Students at schools like this study biology prior to going into a field in the health sciences because they are required to do so. Why does it matter that their teachers have a research track record in a specialty that in no way relates to the needs of the students? Why do we keep pretending that every university in the U.S is a serious research university? When do we start demanding a curriculum and teachers who teach things that students actually will need to know how to do in their future lives? Can’t we just let Harvard and Yale etc train researchers and let the other schools train citizens?
According to the Chronicle: Nick Lawton, the son of Professor called her a competent lecturer who was willing to help students who needed it. But her teaching was "not inspired."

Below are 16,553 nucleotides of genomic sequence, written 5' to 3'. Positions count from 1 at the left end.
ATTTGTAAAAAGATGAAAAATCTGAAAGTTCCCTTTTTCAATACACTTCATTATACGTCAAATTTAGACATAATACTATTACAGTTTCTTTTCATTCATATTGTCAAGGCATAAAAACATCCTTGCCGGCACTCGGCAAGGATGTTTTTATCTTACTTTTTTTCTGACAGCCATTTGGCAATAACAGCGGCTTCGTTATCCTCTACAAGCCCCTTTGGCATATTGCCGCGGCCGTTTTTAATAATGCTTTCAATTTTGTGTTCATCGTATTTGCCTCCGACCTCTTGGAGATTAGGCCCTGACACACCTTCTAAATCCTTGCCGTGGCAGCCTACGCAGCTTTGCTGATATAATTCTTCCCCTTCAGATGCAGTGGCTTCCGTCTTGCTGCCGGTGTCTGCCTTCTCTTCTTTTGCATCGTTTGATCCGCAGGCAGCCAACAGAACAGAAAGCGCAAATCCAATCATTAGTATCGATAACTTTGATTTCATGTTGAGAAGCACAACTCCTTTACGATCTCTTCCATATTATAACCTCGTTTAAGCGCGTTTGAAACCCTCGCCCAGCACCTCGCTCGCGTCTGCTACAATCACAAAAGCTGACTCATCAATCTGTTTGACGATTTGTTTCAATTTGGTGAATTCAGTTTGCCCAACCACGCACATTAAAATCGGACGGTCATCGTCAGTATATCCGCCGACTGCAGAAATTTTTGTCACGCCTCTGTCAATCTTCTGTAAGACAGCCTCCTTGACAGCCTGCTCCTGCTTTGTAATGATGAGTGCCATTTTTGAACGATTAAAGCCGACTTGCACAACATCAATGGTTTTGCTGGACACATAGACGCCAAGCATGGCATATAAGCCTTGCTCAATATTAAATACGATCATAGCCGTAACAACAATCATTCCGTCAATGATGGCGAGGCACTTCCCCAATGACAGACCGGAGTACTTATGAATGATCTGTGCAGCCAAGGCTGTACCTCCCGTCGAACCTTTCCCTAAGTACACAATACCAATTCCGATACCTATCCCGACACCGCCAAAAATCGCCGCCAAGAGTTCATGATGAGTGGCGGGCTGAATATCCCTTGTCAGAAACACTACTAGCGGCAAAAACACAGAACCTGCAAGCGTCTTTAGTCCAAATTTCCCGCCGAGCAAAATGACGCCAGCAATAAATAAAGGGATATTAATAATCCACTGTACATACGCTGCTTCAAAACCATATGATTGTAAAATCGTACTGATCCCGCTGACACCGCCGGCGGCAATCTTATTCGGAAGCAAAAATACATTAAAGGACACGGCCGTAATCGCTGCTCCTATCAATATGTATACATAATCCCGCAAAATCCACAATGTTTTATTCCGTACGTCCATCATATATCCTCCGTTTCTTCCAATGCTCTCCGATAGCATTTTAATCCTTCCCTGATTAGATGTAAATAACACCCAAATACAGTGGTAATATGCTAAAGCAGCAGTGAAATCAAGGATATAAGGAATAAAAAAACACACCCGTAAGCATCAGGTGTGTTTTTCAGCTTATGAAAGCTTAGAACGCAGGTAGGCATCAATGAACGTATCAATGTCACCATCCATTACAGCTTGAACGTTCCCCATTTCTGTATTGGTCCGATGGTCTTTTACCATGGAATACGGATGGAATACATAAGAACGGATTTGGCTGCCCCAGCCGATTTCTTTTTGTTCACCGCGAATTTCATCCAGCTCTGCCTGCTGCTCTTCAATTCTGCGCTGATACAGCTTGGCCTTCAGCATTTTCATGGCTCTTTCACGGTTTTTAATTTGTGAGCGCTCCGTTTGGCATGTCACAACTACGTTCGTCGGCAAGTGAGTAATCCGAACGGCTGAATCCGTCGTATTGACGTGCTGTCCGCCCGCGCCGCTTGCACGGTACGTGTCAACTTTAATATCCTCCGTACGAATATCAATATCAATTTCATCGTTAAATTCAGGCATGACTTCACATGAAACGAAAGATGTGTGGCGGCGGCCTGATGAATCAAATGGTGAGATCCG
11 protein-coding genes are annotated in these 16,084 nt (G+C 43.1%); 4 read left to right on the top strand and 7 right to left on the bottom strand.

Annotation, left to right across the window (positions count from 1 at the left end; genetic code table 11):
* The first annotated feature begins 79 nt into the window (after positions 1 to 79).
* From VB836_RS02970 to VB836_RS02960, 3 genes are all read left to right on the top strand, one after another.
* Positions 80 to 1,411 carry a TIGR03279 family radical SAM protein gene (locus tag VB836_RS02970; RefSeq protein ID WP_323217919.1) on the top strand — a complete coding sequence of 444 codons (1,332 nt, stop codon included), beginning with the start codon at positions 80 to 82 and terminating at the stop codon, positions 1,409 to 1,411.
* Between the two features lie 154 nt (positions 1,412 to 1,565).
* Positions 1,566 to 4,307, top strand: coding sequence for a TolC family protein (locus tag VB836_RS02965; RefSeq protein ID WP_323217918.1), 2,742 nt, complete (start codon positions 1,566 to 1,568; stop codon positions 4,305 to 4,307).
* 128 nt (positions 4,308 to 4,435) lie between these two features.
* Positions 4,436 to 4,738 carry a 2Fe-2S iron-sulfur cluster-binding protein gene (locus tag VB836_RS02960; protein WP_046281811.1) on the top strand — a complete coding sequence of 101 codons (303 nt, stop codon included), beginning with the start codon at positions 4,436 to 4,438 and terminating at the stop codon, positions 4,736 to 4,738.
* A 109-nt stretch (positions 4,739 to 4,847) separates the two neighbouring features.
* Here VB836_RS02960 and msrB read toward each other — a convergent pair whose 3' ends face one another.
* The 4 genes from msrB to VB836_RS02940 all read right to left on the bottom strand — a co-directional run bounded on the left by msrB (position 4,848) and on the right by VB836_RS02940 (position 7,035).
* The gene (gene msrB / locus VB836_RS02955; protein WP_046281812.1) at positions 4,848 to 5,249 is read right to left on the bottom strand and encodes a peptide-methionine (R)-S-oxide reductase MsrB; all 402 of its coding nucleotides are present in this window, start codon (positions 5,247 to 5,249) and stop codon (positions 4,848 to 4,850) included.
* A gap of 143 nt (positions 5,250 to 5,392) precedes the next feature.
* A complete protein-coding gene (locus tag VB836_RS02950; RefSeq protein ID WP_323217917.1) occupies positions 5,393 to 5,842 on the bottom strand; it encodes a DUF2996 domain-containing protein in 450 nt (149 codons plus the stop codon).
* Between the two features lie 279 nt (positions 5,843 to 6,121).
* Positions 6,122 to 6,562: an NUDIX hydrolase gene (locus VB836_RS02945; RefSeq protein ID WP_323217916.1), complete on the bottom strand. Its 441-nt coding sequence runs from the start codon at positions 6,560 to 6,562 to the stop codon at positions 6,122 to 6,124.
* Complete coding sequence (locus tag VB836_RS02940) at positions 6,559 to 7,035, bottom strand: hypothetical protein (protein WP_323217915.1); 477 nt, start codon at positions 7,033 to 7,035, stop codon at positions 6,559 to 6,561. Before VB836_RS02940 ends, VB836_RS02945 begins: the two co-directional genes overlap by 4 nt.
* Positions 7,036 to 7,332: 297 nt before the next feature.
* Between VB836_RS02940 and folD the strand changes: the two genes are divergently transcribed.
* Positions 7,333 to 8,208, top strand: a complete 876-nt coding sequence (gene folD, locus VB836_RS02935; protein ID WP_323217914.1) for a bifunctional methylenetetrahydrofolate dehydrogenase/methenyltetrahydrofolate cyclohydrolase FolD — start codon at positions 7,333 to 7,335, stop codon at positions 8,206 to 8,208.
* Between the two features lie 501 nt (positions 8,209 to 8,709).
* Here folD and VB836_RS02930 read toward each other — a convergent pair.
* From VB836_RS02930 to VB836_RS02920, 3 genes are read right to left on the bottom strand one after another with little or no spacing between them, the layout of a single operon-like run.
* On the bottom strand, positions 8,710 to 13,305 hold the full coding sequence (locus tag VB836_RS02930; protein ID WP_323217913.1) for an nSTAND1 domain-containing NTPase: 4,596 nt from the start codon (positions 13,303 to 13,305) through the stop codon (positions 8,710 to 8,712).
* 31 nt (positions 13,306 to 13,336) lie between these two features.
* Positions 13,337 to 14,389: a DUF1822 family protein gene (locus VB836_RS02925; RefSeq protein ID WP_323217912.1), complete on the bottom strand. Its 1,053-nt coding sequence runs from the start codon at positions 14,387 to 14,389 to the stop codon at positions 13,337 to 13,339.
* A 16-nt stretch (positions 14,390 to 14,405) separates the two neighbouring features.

Her teaching is not once mentioned as a possible reasons for her tenure denial because I am sure it was hardly even considered. Who cares if a professor at a teaching institution is any good at teaching? Not the system. What they care about, even at the University of Alabama at Huntsville, is how many grants she had gotten and how many papers she had published.
The system is so stupid it is beyond comprehension.
People all over the country are reading about this situation and I think they need to understand the underlying real issue. Yes there are crazy people who do crazy things. But the system encourages professors to worry about all the wrong things. The idea that all professors must publish and get grants creates awful teachers, and irrelevant courses, and unhappy students, (as well as some really miserable professors.)

Wednesday, February 10, 2010

Bipartisanship

This post isn't specifically about education, but the lack of political comity in Washington these days will impact the prospects for solidifying education reform and reauthorizing the Elementary and Secondary Education Act (not in 2010, maybe in 2011 or 12, if ever)....